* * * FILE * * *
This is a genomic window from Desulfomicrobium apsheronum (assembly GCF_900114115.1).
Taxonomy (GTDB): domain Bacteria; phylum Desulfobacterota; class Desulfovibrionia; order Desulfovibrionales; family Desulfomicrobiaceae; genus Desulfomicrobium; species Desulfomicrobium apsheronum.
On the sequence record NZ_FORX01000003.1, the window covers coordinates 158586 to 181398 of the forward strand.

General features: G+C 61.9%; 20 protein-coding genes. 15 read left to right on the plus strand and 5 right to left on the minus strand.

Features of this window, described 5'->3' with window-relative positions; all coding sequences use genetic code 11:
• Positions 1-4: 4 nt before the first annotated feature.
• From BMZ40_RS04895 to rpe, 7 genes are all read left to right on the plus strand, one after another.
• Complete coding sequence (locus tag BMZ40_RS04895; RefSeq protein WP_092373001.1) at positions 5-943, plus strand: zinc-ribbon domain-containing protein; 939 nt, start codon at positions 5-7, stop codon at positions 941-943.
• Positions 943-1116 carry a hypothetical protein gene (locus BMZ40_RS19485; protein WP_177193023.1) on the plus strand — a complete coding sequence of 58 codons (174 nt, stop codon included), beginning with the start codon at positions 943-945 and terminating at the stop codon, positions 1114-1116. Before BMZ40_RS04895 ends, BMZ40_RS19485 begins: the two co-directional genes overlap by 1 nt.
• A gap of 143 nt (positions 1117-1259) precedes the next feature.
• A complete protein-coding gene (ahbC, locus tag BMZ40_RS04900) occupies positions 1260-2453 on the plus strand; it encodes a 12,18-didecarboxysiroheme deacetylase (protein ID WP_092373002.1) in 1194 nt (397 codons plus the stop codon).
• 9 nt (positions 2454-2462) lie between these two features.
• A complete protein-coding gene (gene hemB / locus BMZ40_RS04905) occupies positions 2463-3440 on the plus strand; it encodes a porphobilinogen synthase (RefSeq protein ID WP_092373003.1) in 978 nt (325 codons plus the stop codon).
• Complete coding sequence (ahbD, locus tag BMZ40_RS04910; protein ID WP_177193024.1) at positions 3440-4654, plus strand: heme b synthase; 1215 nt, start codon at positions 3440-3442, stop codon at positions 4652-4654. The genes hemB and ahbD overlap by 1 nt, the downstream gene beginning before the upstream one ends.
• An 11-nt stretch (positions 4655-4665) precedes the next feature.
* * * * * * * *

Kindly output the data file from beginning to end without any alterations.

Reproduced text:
This is a genomic window from Desulfomicrobium apsheronum (assembly GCF_900114115.1).
Taxonomy (GTDB): domain Bacteria; phylum Desulfobacterota; class Desulfovibrionia; order Desulfovibrionales; family Desulfomicrobiaceae; genus Desulfomicrobium; species Desulfomicrobium apsheronum.
On the sequence record NZ_FORX01000003.1, the window covers coordinates 158586 to 181398 of the forward strand.

General features: G+C 61.9%; 20 protein-coding genes. 15 read left to right on the plus strand and 5 right to left on the minus strand.

Features of this window, described 5'->3' with window-relative positions; all coding sequences use genetic code 11:
• Positions 1-4: 4 nt before the first annotated feature.
• From BMZ40_RS04895 to rpe, 7 genes are all read left to right on the plus strand, one after another.
• Complete coding sequence (locus tag BMZ40_RS04895; RefSeq protein WP_092373001.1) at positions 5-943, plus strand: zinc-ribbon domain-containing protein; 939 nt, start codon at positions 5-7, stop codon at positions 941-943.
• Positions 943-1116 carry a hypothetical protein gene (locus BMZ40_RS19485; protein WP_177193023.1) on the plus strand — a complete coding sequence of 58 codons (174 nt, stop codon included), beginning with the start codon at positions 943-945 and terminating at the stop codon, positions 1114-1116. Before BMZ40_RS04895 ends, BMZ40_RS19485 begins: the two co-directional genes overlap by 1 nt.
• A gap of 143 nt (positions 1117-1259) precedes the next feature.
• A complete protein-coding gene (ahbC, locus tag BMZ40_RS04900) occupies positions 1260-2453 on the plus strand; it encodes a 12,18-didecarboxysiroheme deacetylase (protein ID WP_092373002.1) in 1194 nt (397 codons plus the stop codon).
• 9 nt (positions 2454-2462) lie between these two features.
• A complete protein-coding gene (gene hemB / locus BMZ40_RS04905) occupies positions 2463-3440 on the plus strand; it encodes a porphobilinogen synthase (RefSeq protein ID WP_092373003.1) in 978 nt (325 codons plus the stop codon).
• Complete coding sequence (ahbD, locus tag BMZ40_RS04910; protein ID WP_177193024.1) at positions 3440-4654, plus strand: heme b synthase; 1215 nt, start codon at positions 3440-3442, stop codon at positions 4652-4654. The genes hemB and ahbD overlap by 1 nt, the downstream gene beginning before the upstream one ends.
• An 11-nt stretch (positions 4655-4665) precedes the next feature.